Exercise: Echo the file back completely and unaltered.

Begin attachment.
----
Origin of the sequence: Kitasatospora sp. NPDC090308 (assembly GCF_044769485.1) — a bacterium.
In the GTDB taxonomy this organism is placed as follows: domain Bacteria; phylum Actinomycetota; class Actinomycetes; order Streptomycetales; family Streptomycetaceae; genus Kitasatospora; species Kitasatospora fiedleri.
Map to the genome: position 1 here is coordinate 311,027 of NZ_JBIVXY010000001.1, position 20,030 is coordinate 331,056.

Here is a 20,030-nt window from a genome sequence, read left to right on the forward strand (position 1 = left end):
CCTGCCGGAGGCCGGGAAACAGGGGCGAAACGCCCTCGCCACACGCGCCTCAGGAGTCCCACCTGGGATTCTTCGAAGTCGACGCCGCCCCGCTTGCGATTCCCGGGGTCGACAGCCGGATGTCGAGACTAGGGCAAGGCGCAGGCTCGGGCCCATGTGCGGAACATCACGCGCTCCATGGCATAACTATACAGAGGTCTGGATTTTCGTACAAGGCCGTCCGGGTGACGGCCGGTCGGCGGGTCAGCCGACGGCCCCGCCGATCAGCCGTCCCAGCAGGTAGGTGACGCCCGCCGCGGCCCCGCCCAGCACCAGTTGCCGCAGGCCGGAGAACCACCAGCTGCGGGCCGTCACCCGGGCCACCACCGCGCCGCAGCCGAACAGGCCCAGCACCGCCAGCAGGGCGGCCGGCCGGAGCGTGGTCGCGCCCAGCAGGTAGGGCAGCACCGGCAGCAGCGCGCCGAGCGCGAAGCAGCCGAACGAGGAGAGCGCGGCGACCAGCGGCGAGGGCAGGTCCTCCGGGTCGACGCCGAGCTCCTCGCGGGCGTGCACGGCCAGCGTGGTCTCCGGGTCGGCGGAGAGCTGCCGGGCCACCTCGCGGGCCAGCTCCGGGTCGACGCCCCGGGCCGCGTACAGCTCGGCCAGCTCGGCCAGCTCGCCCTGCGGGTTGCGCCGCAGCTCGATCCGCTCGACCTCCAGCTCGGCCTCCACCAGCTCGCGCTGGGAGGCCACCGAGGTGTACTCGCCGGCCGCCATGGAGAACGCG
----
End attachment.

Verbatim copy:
Origin of the sequence: Kitasatospora sp. NPDC090308 (assembly GCF_044769485.1) — a bacterium.
In the GTDB taxonomy this organism is placed as follows: domain Bacteria; phylum Actinomycetota; class Actinomycetes; order Streptomycetales; family Streptomycetaceae; genus Kitasatospora; species Kitasatospora fiedleri.
Map to the genome: position 1 here is coordinate 311,027 of NZ_JBIVXY010000001.1, position 20,030 is coordinate 331,056.

Here is a 20,030-nt window from a genome sequence, read left to right on the forward strand (position 1 = left end):
CCTGCCGGAGGCCGGGAAACAGGGGCGAAACGCCCTCGCCACACGCGCCTCAGGAGTCCCACCTGGGATTCTTCGAAGTCGACGCCGCCCCGCTTGCGATTCCCGGGGTCGACAGCCGGATGTCGAGACTAGGGCAAGGCGCAGGCTCGGGCCCATGTGCGGAACATCACGCGCTCCATGGCATAACTATACAGAGGTCTGGATTTTCGTACAAGGCCGTCCGGGTGACGGCCGGTCGGCGGGTCAGCCGACGGCCCCGCCGATCAGCCGTCCCAGCAGGTAGGTGACGCCCGCCGCGGCCCCGCCCAGCACCAGTTGCCGCAGGCCGGAGAACCACCAGCTGCGGGCCGTCACCCGGGCCACCACCGCGCCGCAGCCGAACAGGCCCAGCACCGCCAGCAGGGCGGCCGGCCGGAGCGTGGTCGCGCCCAGCAGGTAGGGCAGCACCGGCAGCAGCGCGCCGAGCGCGAAGCAGCCGAACGAGGAGAGCGCGGCGACCAGCGGCGAGGGCAGGTCCTCCGGGTCGACGCCGAGCTCCTCGCGGGCGTGCACGGCCAGCGTGGTCTCCGGGTCGGCGGAGAGCTGCCGGGCCACCTCGCGGGCCAGCTCCGGGTCGACGCCCCGGGCCGCGTACAGCTCGGCCAGCTCGGCCAGCTCGCCCTGCGGGTTGCGCCGCAGCTCGATCCGCTCGACCTCCAGCTCGGCCTCCACCAGCTCGCGCTGGGAGGCCACCGAGGTGTACTCGCCGGCCGCCATGGAGAACGCG